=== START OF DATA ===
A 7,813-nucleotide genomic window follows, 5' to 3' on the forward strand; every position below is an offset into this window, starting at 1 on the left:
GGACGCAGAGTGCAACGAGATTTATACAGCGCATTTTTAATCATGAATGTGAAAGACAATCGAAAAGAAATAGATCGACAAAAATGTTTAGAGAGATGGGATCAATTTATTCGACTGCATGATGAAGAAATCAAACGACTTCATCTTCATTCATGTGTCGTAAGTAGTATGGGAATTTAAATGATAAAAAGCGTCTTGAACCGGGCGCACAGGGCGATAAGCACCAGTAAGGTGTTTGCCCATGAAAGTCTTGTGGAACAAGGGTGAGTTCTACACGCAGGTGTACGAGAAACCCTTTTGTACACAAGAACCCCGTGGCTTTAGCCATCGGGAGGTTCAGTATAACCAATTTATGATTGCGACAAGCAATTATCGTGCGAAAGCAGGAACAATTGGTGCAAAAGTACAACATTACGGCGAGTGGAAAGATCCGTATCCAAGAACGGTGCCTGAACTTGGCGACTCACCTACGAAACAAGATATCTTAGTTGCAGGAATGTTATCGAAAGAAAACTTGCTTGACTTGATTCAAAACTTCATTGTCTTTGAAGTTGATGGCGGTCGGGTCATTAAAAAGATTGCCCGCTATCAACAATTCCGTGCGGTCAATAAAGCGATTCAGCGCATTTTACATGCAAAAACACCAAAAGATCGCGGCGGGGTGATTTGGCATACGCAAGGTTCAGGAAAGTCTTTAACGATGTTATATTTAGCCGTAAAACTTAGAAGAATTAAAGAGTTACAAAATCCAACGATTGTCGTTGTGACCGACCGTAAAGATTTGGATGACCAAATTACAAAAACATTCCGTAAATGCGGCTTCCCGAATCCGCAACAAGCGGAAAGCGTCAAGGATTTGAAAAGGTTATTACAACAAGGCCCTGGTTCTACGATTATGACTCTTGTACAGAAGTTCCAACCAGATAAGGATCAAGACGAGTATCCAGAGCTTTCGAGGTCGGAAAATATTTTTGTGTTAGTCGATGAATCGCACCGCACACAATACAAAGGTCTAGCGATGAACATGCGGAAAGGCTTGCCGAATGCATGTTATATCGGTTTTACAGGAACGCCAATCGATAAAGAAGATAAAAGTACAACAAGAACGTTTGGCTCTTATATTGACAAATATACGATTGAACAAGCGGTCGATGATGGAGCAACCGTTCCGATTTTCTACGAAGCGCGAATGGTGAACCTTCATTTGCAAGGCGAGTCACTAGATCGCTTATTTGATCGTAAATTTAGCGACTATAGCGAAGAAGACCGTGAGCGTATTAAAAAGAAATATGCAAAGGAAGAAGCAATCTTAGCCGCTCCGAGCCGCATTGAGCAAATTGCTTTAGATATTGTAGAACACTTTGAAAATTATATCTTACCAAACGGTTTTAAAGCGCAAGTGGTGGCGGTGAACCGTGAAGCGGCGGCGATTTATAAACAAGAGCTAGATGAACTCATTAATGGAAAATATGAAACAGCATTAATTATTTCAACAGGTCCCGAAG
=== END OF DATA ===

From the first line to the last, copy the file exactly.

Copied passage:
A 7,813-nucleotide genomic window follows, 5' to 3' on the forward strand; every position below is an offset into this window, starting at 1 on the left:
GGACGCAGAGTGCAACGAGATTTATACAGCGCATTTTTAATCATGAATGTGAAAGACAATCGAAAAGAAATAGATCGACAAAAATGTTTAGAGAGATGGGATCAATTTATTCGACTGCATGATGAAGAAATCAAACGACTTCATCTTCATTCATGTGTCGTAAGTAGTATGGGAATTTAAATGATAAAAAGCGTCTTGAACCGGGCGCACAGGGCGATAAGCACCAGTAAGGTGTTTGCCCATGAAAGTCTTGTGGAACAAGGGTGAGTTCTACACGCAGGTGTACGAGAAACCCTTTTGTACACAAGAACCCCGTGGCTTTAGCCATCGGGAGGTTCAGTATAACCAATTTATGATTGCGACAAGCAATTATCGTGCGAAAGCAGGAACAATTGGTGCAAAAGTACAACATTACGGCGAGTGGAAAGATCCGTATCCAAGAACGGTGCCTGAACTTGGCGACTCACCTACGAAACAAGATATCTTAGTTGCAGGAATGTTATCGAAAGAAAACTTGCTTGACTTGATTCAAAACTTCATTGTCTTTGAAGTTGATGGCGGTCGGGTCATTAAAAAGATTGCCCGCTATCAACAATTCCGTGCGGTCAATAAAGCGATTCAGCGCATTTTACATGCAAAAACACCAAAAGATCGCGGCGGGGTGATTTGGCATACGCAAGGTTCAGGAAAGTCTTTAACGATGTTATATTTAGCCGTAAAACTTAGAAGAATTAAAGAGTTACAAAATCCAACGATTGTCGTTGTGACCGACCGTAAAGATTTGGATGACCAAATTACAAAAACATTCCGTAAATGCGGCTTCCCGAATCCGCAACAAGCGGAAAGCGTCAAGGATTTGAAAAGGTTATTACAACAAGGCCCTGGTTCTACGATTATGACTCTTGTACAGAAGTTCCAACCAGATAAGGATCAAGACGAGTATCCAGAGCTTTCGAGGTCGGAAAATATTTTTGTGTTAGTCGATGAATCGCACCGCACACAATACAAAGGTCTAGCGATGAACATGCGGAAAGGCTTGCCGAATGCATGTTATATCGGTTTTACAGGAACGCCAATCGATAAAGAAGATAAAAGTACAACAAGAACGTTTGGCTCTTATATTGACAAATATACGATTGAACAAGCGGTCGATGATGGAGCAACCGTTCCGATTTTCTACGAAGCGCGAATGGTGAACCTTCATTTGCAAGGCGAGTCACTAGATCGCTTATTTGATCGTAAATTTAGCGACTATAGCGAAGAAGACCGTGAGCGTATTAAAAAGAAATATGCAAAGGAAGAAGCAATCTTAGCCGCTCCGAGCCGCATTGAGCAAATTGCTTTAGATATTGTAGAACACTTTGAAAATTATATCTTACCAAACGGTTTTAAAGCGCAAGTGGTGGCGGTGAACCGTGAAGCGGCGGCGATTTATAAACAAGAGCTAGATGAACTCATTAATGGAAAATATGAAACAGCATTAATTATTTCAACAGGTCCCGAAG